Spain Table of Contents
In the immediate aftermath of the coup, the various sectors within the UCD closed ranks briefly around their new prime minister, Calvo Sotelo, but internal cleavages prevented the formation of a coherent centrist party. Clashes between the moderate and the rightist elements within the UCD, particularly over the divorce bill, resulted in resignations of dissenting groups and the formation of new splinter parties and coalitions. These developments in turn led to a series of election defeats in 1981 and 1982, and by the time a general election was called in August for October 1982, the UCD's representation in the Cortes was down by one-third.
As the UCD continued to disintegrate, the PSOE gained strength; it was considered more likely than the increasingly conservative UCD to bring about the sweeping social and economic reforms that the Spanish people desired. Moreover, party leader Gonzalez had been successful in his efforts to direct the PSOE toward a more centrist-left position, as seen in his successful persuasion of PSOE delegates in 1979 to drop the term "Marxist" from the party's definition of itself. The PSOE was thereby able to project an image of greater moderation and reliability, and it became a viable governmental alternative. The PSOE also benefited from the decline of the PCE. The heavy-handed management style of PCE leader Santiago Carrillo had aggravated the dissension in the party over whether to follow a more revolutionary line or to adopt more moderate policies. As was the case with the UCD, internecine disputes within the PCE resulted in defections from the party. With the PCE apparently on the point of collapse, the PSOE became the only feasible option for left-wing voters.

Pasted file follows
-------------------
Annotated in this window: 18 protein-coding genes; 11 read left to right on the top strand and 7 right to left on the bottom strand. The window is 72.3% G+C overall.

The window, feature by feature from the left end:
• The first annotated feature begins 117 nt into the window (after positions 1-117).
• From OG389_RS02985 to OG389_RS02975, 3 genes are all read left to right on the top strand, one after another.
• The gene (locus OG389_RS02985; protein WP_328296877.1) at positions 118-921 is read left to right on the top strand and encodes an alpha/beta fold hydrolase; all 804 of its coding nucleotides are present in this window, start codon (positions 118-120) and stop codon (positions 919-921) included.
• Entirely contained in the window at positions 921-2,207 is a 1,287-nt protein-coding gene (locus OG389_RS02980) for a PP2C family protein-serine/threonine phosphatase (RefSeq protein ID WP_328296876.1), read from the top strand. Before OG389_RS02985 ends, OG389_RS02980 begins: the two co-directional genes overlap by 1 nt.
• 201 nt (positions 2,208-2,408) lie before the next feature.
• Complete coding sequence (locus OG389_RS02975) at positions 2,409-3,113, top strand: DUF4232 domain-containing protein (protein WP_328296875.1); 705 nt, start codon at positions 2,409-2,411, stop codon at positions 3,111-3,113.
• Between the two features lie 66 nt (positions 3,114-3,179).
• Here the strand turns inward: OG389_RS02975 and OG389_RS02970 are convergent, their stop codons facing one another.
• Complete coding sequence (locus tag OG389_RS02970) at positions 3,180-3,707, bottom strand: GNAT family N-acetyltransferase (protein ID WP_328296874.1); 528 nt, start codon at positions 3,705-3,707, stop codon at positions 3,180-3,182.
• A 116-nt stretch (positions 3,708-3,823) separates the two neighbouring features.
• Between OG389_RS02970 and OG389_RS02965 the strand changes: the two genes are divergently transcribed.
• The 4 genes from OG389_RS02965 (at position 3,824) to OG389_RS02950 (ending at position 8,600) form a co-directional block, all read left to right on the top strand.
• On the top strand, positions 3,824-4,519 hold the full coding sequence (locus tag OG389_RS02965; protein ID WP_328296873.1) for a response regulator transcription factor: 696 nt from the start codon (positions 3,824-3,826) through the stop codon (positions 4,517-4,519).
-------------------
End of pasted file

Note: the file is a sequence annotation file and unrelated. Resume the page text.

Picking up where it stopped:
When Spaniards went to the polls in record numbers in October 1982, they gave a sweeping victory to the PSOE, which received the largest plurality (48.4 percent) in the post-1977 period. The party enlarged its share of the 350 seats in the Chamber of Deputies to 202, while the UCD, with only 6.8 percent of the vote, won only 11 seats. The conservative AP took on the role of opposition party (see Political Developments, 1982-88 , ch. 4). The most significant implication of the October elections for the future of democracy in Spain was the transfer of power from one party to another without military intervention or bloodshed. The transition to democracy appeared to be complete.
Data as of December 1988